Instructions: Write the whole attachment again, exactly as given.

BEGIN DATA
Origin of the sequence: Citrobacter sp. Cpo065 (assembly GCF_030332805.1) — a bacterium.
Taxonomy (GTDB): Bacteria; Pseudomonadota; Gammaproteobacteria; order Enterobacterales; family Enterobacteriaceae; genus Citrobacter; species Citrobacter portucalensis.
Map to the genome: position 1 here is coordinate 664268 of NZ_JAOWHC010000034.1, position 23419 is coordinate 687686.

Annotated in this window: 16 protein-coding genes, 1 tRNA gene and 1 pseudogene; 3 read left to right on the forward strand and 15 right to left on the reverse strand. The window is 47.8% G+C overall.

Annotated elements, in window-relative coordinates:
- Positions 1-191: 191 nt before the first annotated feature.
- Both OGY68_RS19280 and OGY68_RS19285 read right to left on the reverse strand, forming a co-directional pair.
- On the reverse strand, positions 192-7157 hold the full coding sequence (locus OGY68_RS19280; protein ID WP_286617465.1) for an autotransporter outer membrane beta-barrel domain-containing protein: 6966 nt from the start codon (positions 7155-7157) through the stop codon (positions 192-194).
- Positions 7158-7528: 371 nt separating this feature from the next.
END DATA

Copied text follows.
Origin of the sequence: Citrobacter sp. Cpo065 (assembly GCF_030332805.1) — a bacterium.
Taxonomy (GTDB): Bacteria; Pseudomonadota; Gammaproteobacteria; order Enterobacterales; family Enterobacteriaceae; genus Citrobacter; species Citrobacter portucalensis.
Map to the genome: position 1 here is coordinate 664268 of NZ_JAOWHC010000034.1, position 23419 is coordinate 687686.

Annotated in this window: 16 protein-coding genes, 1 tRNA gene and 1 pseudogene; 3 read left to right on the forward strand and 15 right to left on the reverse strand. The window is 47.8% G+C overall.

Annotated elements, in window-relative coordinates:
- Positions 1-191: 191 nt before the first annotated feature.
- Both OGY68_RS19280 and OGY68_RS19285 read right to left on the reverse strand, forming a co-directional pair.
- On the reverse strand, positions 192-7157 hold the full coding sequence (locus OGY68_RS19280; protein ID WP_286617465.1) for an autotransporter outer membrane beta-barrel domain-containing protein: 6966 nt from the start codon (positions 7155-7157) through the stop codon (positions 192-194).
- Positions 7158-7528: 371 nt separating this feature from the next.